Minuet / Napolean

Appearance and features:

The Napoleon inherited its distinctively short legs from the Munchkin, which, in that breed, were caused by a naturally occurring genetic mutation. The short legs do not hinder the cat’s agility. They are able to run, jump, and play easily. From the Persian group (including Persians, Exotic Shorthairs and Himalayans) the Napoleon has inherited its round face, eyes, dense coat and substantial boning. The boning provides a good support system for its uniquely short legs. The Napoleon is not merely a short-legged Persian nor a hairy Munchkin. It is a unique combination of these two groups, making it easily distinguishable from any other breed of cat.

Size:

This is a small-medium size cat weighing 5 to 9 pounds.

Family:

Minuet/Napoleons are a deliberate cross between   the Munchkin and the Persian.

Coloring:

Minuet/Napoleons are found in a similarly broad range of colors and patterns as their relatives, the Munchkins, and Persians, in which they were created. 

Origin:

The breed was created by Joseph B. Smith, a Basset Hound breeder and American Kennel Club (AKC) judge. He was inspired by the Wall Street Journal’s front page feature of the Munchkin on June 12, 1995. He was a fan of the Munchkin, but felt that the unavoidable long-legged versions were indistinguishable from similar mixed breeds commonly seen in animal shelters. Smith decided that something had to be done to create a cat unique in both short- and long-legged versions, something that looked purebred. He chose the Persian breed group as an outcross to the Munchkin for two reasons: beauty and boning. The original Napoleon standard was written with this in mind.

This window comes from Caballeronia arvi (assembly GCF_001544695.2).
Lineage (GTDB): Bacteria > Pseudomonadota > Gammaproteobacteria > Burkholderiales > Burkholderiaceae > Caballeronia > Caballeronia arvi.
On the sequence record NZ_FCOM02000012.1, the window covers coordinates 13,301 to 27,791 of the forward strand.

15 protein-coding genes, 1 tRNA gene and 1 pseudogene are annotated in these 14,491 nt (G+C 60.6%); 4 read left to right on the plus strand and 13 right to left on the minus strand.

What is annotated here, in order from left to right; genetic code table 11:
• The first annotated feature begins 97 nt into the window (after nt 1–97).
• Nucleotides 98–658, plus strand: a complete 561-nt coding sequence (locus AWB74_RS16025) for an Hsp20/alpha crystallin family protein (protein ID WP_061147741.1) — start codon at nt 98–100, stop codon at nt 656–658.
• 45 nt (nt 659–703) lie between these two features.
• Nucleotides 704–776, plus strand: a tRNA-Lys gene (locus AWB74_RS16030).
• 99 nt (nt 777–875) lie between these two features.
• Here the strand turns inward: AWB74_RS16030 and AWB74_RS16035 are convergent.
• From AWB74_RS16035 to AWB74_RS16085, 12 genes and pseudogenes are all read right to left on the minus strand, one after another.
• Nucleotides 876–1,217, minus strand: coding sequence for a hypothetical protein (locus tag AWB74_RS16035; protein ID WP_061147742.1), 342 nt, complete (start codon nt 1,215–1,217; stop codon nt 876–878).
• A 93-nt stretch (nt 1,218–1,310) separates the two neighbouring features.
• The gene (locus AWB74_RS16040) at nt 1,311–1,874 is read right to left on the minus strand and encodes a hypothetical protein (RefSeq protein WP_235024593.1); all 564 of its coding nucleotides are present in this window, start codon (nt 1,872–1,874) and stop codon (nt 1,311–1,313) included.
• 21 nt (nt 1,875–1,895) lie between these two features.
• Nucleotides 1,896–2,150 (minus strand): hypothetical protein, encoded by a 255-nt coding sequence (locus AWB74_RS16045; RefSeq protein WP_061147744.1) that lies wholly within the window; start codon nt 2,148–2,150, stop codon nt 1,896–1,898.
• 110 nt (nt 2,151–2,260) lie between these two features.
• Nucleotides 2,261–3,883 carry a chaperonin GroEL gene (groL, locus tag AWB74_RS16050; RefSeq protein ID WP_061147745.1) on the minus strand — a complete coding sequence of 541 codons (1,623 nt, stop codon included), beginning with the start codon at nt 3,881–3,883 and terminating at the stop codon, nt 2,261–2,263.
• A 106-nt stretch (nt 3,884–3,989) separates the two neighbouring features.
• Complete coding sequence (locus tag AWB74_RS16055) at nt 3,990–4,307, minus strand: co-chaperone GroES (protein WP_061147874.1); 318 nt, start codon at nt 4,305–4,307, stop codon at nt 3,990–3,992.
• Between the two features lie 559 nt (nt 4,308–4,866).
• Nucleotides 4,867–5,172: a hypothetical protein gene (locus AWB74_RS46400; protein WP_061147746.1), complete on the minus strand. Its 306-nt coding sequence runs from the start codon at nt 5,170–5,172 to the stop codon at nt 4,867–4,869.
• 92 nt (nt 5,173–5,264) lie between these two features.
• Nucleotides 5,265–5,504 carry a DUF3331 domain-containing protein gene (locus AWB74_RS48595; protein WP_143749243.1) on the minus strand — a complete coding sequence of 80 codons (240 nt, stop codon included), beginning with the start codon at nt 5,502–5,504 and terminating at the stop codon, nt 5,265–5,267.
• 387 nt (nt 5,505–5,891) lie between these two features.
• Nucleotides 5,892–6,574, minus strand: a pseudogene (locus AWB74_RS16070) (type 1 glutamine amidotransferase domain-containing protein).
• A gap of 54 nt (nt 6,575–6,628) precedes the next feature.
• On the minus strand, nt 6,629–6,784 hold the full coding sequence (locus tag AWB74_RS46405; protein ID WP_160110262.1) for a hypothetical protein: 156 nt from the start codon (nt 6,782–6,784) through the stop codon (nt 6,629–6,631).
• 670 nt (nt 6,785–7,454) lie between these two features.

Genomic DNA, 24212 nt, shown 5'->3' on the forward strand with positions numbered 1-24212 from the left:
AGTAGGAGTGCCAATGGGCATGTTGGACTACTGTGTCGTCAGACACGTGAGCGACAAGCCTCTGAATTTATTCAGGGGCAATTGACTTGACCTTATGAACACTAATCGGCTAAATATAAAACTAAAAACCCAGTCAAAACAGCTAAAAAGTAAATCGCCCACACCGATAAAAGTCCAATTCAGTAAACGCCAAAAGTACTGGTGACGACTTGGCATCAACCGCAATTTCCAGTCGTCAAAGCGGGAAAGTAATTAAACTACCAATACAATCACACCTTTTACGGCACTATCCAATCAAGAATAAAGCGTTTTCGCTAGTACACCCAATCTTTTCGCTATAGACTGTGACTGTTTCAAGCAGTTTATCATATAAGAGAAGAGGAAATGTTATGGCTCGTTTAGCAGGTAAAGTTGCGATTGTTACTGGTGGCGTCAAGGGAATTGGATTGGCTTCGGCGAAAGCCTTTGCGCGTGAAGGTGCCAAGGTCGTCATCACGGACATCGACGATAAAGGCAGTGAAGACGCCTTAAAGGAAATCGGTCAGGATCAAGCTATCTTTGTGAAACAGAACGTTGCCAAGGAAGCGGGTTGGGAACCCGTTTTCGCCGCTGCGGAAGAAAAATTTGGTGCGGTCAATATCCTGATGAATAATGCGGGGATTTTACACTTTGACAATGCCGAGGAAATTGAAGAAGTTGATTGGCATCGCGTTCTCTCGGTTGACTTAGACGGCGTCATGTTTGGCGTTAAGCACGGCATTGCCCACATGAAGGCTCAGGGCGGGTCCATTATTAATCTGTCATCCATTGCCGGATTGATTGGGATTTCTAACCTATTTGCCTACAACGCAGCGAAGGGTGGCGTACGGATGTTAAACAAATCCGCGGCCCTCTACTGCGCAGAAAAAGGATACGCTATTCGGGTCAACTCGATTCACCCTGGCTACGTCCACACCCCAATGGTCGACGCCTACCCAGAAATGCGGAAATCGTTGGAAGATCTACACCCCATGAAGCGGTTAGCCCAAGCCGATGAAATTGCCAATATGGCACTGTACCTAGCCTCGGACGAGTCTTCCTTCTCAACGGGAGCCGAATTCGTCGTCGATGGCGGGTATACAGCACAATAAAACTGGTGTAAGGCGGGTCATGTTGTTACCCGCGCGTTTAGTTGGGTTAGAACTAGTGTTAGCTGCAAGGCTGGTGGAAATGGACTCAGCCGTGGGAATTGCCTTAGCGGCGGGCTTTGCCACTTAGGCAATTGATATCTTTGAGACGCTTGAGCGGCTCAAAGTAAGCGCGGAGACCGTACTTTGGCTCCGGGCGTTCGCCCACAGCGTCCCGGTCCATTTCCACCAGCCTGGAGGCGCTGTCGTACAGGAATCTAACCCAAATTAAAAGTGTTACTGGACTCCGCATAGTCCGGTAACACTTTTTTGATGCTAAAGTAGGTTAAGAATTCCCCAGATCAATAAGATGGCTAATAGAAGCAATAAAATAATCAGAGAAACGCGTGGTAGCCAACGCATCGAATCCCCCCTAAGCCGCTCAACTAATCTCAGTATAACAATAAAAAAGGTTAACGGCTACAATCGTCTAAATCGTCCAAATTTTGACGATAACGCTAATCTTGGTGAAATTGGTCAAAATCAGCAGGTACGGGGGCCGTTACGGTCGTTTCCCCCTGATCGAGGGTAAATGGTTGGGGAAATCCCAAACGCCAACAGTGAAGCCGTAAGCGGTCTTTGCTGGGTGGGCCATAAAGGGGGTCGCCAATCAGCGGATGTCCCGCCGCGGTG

Temperament:

The Minuet is a very enthusiastic, affectionate, and people-oriented cat. They have a good temperament and lots of playful energy.

Health:

The Napoleon has very few health issues, however, because of the incorporation of the Persian bloodline, they can suffer from polycystic kidney disease (PKD).  Napoleons cats should be bred away intentionally from other common Persian cat problem, such as epiphora (excessive formation of tears), stenosis (narrowing and blockage) of nasolacrimal ducts, flattened facial features, and coats prone to matting.

Breed Characteristics

Here is a helpful guide for the different characteristics of the breed.  On a Scale of 1-5.  1 being very low level to 5 being high level.

Adaptability
5/5
Energy Level
5/5
Extra Grooming
1/5
Affection Level
5/5
Social Needs
5/5
Shedding
2/5
Kid Friendly
3/5
Friendly to Strangers
5/5
Health Concerns
2/5
Dog Friendly
4/5
Intellegence
5/5
Vocalization
3/5

Hypoallergenic: No

Breeders With Currently Available Kittens

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